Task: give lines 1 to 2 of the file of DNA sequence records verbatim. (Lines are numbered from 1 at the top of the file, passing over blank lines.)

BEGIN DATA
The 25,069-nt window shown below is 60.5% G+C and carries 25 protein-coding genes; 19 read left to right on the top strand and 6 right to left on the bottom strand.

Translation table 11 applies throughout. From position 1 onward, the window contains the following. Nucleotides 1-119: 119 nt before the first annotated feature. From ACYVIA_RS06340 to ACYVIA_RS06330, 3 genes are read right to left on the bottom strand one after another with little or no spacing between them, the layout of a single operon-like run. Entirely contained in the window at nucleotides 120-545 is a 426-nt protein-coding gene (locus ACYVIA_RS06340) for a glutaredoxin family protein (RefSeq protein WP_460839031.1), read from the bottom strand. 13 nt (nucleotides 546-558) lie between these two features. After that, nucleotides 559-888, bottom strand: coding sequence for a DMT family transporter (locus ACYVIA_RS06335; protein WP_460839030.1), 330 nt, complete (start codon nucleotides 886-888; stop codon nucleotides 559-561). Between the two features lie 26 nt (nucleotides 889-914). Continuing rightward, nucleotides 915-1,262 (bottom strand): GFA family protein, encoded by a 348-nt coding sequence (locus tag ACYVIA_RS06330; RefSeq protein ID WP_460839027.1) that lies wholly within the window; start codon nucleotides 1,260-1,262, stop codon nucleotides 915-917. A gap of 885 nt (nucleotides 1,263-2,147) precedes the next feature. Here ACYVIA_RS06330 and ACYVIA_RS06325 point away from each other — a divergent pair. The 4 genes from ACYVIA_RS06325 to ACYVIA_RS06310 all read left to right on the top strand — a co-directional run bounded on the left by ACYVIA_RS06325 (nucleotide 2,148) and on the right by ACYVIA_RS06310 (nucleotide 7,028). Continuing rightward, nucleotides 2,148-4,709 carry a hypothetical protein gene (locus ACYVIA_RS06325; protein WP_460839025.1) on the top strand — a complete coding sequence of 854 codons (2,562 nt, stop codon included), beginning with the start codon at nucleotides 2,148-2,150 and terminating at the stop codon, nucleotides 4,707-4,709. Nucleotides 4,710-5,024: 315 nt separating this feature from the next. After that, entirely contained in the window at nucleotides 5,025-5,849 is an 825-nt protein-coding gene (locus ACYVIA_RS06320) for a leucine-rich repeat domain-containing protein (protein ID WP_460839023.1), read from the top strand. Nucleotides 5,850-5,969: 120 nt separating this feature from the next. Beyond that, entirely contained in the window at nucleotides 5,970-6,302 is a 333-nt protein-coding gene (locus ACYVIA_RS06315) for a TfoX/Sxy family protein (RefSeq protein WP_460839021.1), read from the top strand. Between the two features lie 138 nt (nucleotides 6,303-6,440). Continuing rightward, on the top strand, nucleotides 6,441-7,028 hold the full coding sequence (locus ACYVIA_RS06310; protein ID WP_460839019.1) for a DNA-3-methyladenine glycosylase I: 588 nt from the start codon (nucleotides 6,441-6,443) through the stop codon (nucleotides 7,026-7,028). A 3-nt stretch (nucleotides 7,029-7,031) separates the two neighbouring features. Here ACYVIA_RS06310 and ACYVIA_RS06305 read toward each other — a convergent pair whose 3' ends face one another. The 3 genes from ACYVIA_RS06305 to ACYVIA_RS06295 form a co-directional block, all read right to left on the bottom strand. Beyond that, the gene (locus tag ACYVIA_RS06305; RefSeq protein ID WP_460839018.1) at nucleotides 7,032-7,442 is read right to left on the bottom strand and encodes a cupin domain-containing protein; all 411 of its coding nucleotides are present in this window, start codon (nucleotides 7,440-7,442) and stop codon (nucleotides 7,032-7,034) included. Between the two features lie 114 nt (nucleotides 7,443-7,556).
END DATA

The 25,069-nt window shown below is 60.5% G+C and carries 25 protein-coding genes; 19 read left to right on the top strand and 6 right to left on the bottom strand.

Translation table 11 applies throughout. From position 1 onward, the window contains the following. Nucleotides 1-119: 119 nt before the first annotated feature. From ACYVIA_RS06340 to ACYVIA_RS06330, 3 genes are read right to left on the bottom strand one after another with little or no spacing between them, the layout of a single operon-like run. Entirely contained in the window at nucleotides 120-545 is a 426-nt protein-coding gene (locus ACYVIA_RS06340) for a glutaredoxin family protein (RefSeq protein WP_460839031.1), read from the bottom strand. 13 nt (nucleotides 546-558) lie between these two features. After that, nucleotides 559-888, bottom strand: coding sequence for a DMT family transporter (locus ACYVIA_RS06335; protein WP_460839030.1), 330 nt, complete (start codon nucleotides 886-888; stop codon nucleotides 559-561). Between the two features lie 26 nt (nucleotides 889-914). Continuing rightward, nucleotides 915-1,262 (bottom strand): GFA family protein, encoded by a 348-nt coding sequence (locus tag ACYVIA_RS06330; RefSeq protein ID WP_460839027.1) that lies wholly within the window; start codon nucleotides 1,260-1,262, stop codon nucleotides 915-917. A gap of 885 nt (nucleotides 1,263-2,147) precedes the next feature. Here ACYVIA_RS06330 and ACYVIA_RS06325 point away from each other — a divergent pair. The 4 genes from ACYVIA_RS06325 to ACYVIA_RS06310 all read left to right on the top strand — a co-directional run bounded on the left by ACYVIA_RS06325 (nucleotide 2,148) and on the right by ACYVIA_RS06310 (nucleotide 7,028). Continuing rightward, nucleotides 2,148-4,709 carry a hypothetical protein gene (locus ACYVIA_RS06325; protein WP_460839025.1) on the top strand — a complete coding sequence of 854 codons (2,562 nt, stop codon included), beginning with the start codon at nucleotides 2,148-2,150 and terminating at the stop codon, nucleotides 4,707-4,709. Nucleotides 4,710-5,024: 315 nt separating this feature from the next. After that, entirely contained in the window at nucleotides 5,025-5,849 is an 825-nt protein-coding gene (locus ACYVIA_RS06320) for a leucine-rich repeat domain-containing protein (protein ID WP_460839023.1), read from the top strand. Nucleotides 5,850-5,969: 120 nt separating this feature from the next. Beyond that, entirely contained in the window at nucleotides 5,970-6,302 is a 333-nt protein-coding gene (locus ACYVIA_RS06315) for a TfoX/Sxy family protein (RefSeq protein WP_460839021.1), read from the top strand. Between the two features lie 138 nt (nucleotides 6,303-6,440). Continuing rightward, on the top strand, nucleotides 6,441-7,028 hold the full coding sequence (locus ACYVIA_RS06310; protein ID WP_460839019.1) for a DNA-3-methyladenine glycosylase I: 588 nt from the start codon (nucleotides 6,441-6,443) through the stop codon (nucleotides 7,026-7,028). A 3-nt stretch (nucleotides 7,029-7,031) separates the two neighbouring features. Here ACYVIA_RS06310 and ACYVIA_RS06305 read toward each other — a convergent pair whose 3' ends face one another. The 3 genes from ACYVIA_RS06305 to ACYVIA_RS06295 form a co-directional block, all read right to left on the bottom strand. Beyond that, the gene (locus tag ACYVIA_RS06305; RefSeq protein ID WP_460839018.1) at nucleotides 7,032-7,442 is read right to left on the bottom strand and encodes a cupin domain-containing protein; all 411 of its coding nucleotides are present in this window, start codon (nucleotides 7,440-7,442) and stop codon (nucleotides 7,032-7,034) included. Between the two features lie 114 nt (nucleotides 7,443-7,556).